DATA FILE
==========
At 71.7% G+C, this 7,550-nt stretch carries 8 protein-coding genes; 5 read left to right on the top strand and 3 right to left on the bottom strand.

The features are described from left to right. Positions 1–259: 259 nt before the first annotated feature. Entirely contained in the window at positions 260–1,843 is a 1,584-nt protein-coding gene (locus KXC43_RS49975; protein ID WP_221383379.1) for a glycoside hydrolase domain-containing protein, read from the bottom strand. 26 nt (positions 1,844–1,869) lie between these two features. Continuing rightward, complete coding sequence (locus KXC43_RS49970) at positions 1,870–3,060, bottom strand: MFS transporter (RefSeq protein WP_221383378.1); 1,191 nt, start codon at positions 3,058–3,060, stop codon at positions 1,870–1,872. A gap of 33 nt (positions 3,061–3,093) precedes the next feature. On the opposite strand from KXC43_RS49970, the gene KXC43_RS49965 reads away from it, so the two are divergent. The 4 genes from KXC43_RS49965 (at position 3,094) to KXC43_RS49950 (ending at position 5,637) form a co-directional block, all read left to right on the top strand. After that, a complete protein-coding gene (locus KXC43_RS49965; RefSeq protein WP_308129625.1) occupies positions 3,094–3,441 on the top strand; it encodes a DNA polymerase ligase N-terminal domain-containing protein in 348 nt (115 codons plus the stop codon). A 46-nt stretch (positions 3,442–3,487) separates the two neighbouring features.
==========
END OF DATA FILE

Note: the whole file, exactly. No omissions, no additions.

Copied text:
At 71.7% G+C, this 7,550-nt stretch carries 8 protein-coding genes; 5 read left to right on the top strand and 3 right to left on the bottom strand.

The features are described from left to right. Positions 1–259: 259 nt before the first annotated feature. Entirely contained in the window at positions 260–1,843 is a 1,584-nt protein-coding gene (locus KXC43_RS49975; protein ID WP_221383379.1) for a glycoside hydrolase domain-containing protein, read from the bottom strand. 26 nt (positions 1,844–1,869) lie between these two features. Continuing rightward, complete coding sequence (locus KXC43_RS49970) at positions 1,870–3,060, bottom strand: MFS transporter (RefSeq protein WP_221383378.1); 1,191 nt, start codon at positions 3,058–3,060, stop codon at positions 1,870–1,872. A gap of 33 nt (positions 3,061–3,093) precedes the next feature. On the opposite strand from KXC43_RS49970, the gene KXC43_RS49965 reads away from it, so the two are divergent. The 4 genes from KXC43_RS49965 (at position 3,094) to KXC43_RS49950 (ending at position 5,637) form a co-directional block, all read left to right on the top strand. After that, a complete protein-coding gene (locus KXC43_RS49965; RefSeq protein WP_308129625.1) occupies positions 3,094–3,441 on the top strand; it encodes a DNA polymerase ligase N-terminal domain-containing protein in 348 nt (115 codons plus the stop codon). A 46-nt stretch (positions 3,442–3,487) separates the two neighbouring features.